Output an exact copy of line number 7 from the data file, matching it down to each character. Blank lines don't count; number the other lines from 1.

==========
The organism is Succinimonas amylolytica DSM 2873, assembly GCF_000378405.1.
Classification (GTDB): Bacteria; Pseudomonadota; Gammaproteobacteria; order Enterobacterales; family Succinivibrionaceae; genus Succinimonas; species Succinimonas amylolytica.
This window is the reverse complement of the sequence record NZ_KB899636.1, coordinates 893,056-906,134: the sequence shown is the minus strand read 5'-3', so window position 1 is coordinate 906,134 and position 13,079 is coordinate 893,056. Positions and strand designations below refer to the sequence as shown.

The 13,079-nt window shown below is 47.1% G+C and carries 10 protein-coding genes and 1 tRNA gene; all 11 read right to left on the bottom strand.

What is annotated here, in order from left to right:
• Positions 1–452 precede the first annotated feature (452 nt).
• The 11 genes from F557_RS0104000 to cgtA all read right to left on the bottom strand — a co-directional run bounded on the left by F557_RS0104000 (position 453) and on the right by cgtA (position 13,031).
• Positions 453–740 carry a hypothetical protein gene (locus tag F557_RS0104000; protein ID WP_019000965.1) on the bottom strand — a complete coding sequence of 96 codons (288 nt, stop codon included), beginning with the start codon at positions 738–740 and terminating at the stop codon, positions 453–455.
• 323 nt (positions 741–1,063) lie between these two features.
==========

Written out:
• The 11 genes from F557_RS0104000 to cgtA all read right to left on the bottom strand — a co-directional run bounded on the left by F557_RS0104000 (position 453) and on the right by cgtA (position 13,031).